Art making together can bring so much joy to very young children and their grown-ups. And while you make art together, you and your baby are also sharing something important.
Making art together builds wonderful moments of connection between babies and their grown-ups – these moments are the key building blocks of strong relationships and self-esteem. By responding positively, your baby learns that the ‘mark’ they make on the world will be positively received.
Playing with art materials also gives young children new and stimulating sensory experiences. By helping your baby enjoy these experiences, you are teaching them not to be afraid to explore the world.

It can be hard to know where to start making art with very small children so here are some suggestions on how to get going making your first paintings together. Don’t worry about how it looks and just enjoy the process of exploring the paint together.

All art materials need supervision – never leave young children alone with art materials – our activities are for doing TOGETHER

Photographed by David P Scott.

Set Up

Get everything out that you might want before you begin – baby wipes, old towel, art materials, extra paper. Cover the surface you are using with a plastic mat, oil cloth, or newspaper.

Use the floor or table, wherever you will be most comfy together. We like to work on the floor, all of us at baby level, so they can use hands and feet, but it can also work well to sit at a table with a baby on your lap, or with them in a high chair. Painting out in the garden is perfect in the summer and you won’t have to worry about mess.

Remember to put wee ones in old clothes or just a nappy (babies are much easier to wash than their clothes!). Put something old on yourself so you can still cuddle a painty baby.

Run a bath that’s a bit too hot before you start so it will be perfect by the time you finish, and they can just go straight in.


Paint is best for easy mark making and versatility. Go for thick water-based paint, usually called ‘ready mix’, ‘poster paint’ or gouache.

Hands are all you need for painting.

If you want to try brushes, make sure they are chunky to be easy to hold and won’t fall apart. We pop our brushes in bottle steriliser between sessions or you can run them through a dishwasher, as they often get sucked on.

Other fun ways to spread paint are rollers or sponges.

Plastic plates or cupcake tins make great paint trays

You can also try home made paints based from food stuff. You can find some ideas here.

Paper which is thick enough not to fall apart when wet, and absorbent enough to take paint easily is best – like paper called cartridge or sugar paper rather than thin photocopier paper. You can add in some recycled drawing surfaces. Try opening out cardboard boxes or using newspaper or old book pages for a fun effect.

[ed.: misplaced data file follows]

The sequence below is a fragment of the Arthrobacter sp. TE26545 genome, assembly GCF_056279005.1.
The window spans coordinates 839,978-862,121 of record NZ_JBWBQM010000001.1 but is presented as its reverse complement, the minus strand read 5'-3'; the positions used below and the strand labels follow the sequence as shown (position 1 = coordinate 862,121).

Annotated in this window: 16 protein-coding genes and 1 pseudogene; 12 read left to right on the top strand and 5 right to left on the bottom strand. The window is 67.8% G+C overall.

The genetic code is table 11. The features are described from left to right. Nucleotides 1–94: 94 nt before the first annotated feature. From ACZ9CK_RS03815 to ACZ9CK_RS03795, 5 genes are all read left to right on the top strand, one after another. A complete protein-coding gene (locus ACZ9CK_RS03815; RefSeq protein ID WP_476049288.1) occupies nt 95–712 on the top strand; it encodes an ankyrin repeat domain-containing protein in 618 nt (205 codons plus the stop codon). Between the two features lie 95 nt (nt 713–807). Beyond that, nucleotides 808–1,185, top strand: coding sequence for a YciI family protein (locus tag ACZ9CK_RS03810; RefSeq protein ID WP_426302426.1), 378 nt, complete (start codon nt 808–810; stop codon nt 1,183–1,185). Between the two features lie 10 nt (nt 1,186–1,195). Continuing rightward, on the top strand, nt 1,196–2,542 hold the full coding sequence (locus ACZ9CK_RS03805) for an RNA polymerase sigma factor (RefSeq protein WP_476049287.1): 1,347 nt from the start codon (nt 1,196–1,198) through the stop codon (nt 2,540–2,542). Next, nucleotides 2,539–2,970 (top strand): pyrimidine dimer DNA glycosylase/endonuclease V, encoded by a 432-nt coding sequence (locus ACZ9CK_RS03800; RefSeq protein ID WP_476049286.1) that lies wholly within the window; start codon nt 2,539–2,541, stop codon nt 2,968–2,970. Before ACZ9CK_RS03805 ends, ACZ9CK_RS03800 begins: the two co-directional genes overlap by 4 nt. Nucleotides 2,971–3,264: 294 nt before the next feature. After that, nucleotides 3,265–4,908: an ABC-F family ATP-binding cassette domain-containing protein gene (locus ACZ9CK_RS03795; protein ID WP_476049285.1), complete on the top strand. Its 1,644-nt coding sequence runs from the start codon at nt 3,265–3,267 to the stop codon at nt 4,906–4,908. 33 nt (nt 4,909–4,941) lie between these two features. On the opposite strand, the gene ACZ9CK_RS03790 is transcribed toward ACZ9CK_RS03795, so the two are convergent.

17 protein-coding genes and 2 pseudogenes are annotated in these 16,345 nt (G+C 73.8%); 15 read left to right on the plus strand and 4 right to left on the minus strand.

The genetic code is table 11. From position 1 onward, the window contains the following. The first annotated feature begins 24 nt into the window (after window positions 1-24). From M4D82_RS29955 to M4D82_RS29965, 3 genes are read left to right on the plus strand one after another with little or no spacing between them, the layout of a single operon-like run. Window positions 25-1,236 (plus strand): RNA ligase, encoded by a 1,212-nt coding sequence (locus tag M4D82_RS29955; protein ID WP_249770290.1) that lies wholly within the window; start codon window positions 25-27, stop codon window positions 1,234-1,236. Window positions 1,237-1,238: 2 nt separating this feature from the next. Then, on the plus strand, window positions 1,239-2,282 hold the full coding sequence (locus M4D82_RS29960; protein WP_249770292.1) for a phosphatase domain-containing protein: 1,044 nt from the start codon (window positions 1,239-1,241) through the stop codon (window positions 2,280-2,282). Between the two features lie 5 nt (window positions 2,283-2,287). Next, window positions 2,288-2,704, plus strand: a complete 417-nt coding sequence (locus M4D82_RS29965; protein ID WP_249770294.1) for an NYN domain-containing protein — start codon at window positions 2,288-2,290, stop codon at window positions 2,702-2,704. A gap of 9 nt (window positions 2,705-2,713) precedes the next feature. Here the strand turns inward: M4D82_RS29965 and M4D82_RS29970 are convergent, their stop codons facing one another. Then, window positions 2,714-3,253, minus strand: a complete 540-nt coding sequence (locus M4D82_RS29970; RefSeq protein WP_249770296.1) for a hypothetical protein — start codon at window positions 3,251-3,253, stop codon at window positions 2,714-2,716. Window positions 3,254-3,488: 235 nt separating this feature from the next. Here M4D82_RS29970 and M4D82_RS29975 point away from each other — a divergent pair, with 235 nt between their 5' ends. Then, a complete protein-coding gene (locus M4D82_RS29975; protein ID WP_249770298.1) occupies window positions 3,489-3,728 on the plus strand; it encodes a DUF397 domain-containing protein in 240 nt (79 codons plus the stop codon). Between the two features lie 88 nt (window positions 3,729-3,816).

Tip: As lots of wee ones are going to put everything in their mouth, make sure materials are baby safe by choosing non-toxic products. If you are unsure about what you are using, you can always email the company to ask. Lots of paint manufacturers say 3+ on their paint due to the small parts in the lid, but if you check with them, the paint is non-toxic and safe to go in their mouth, keep the bottle up high and put paint out in trays or on plates for them. We use companies like Baker Ross, Hope Education and Specialist Crafts and these all allow online ordering.

Photographed by David P Scott.

Making their first marks

Little ones will enjoy exploring the texture of the paint and seeing what they can do with it. If they have never felt paint before they might be surprised and take a little while to warm up to it so allow them to explore it in their own time.

The easiest way to get started painting depends a bit on age.

For small babies try letting them lie on their tummy and put a sheet of paper where you have already put out a few blobs of paint in front of them. This will let them reach out and feel the paint and then start to move it about on the paper. You often end up with rainbow shaped paintings as they sweep the paint with their arms.

Photographed by David P Scott. All rights reserved.

Older babies might like to paint this way too, or they might like to sit between your legs so you are propping them up to explore with hands and feet. Or they can sit on your lap at a table. You could try helping them to dangle their feet into the paint.

Photographed by David P Scott. All rights reserved.

Toddlers might like to see the paint all laid out in the paint tray for them and they can be offered brushes or just their fingers to put it on the paper.

Have a shot yourself to show little ones the idea of making a mark on the paper. Let them explore and see what they come up with. And if they are not a fan today, don’t worry, just try again another time. Follow their lead for when they have had enough (tiny ones will not last long) and then move to bath time. If you can pin up their paintings, they might like to look at them and talk about what they made.

Hand and Foot Prints

There is no more direct way for wee ones to make their mark than with handprints or footprints. It’s nice doing prints like this together as the brushing on of the paint is a nice sensory experience for little ones, as well as seeing the impact of the mark they can make when they stamp it down.

If you spread some paint over the large tray or a plate, that will let little ones put their hands or feet right in. Or you can paint onto their hands or feet with a brush then let them print it onto the paper.

Photographed by David P Scott. All rights reserved.

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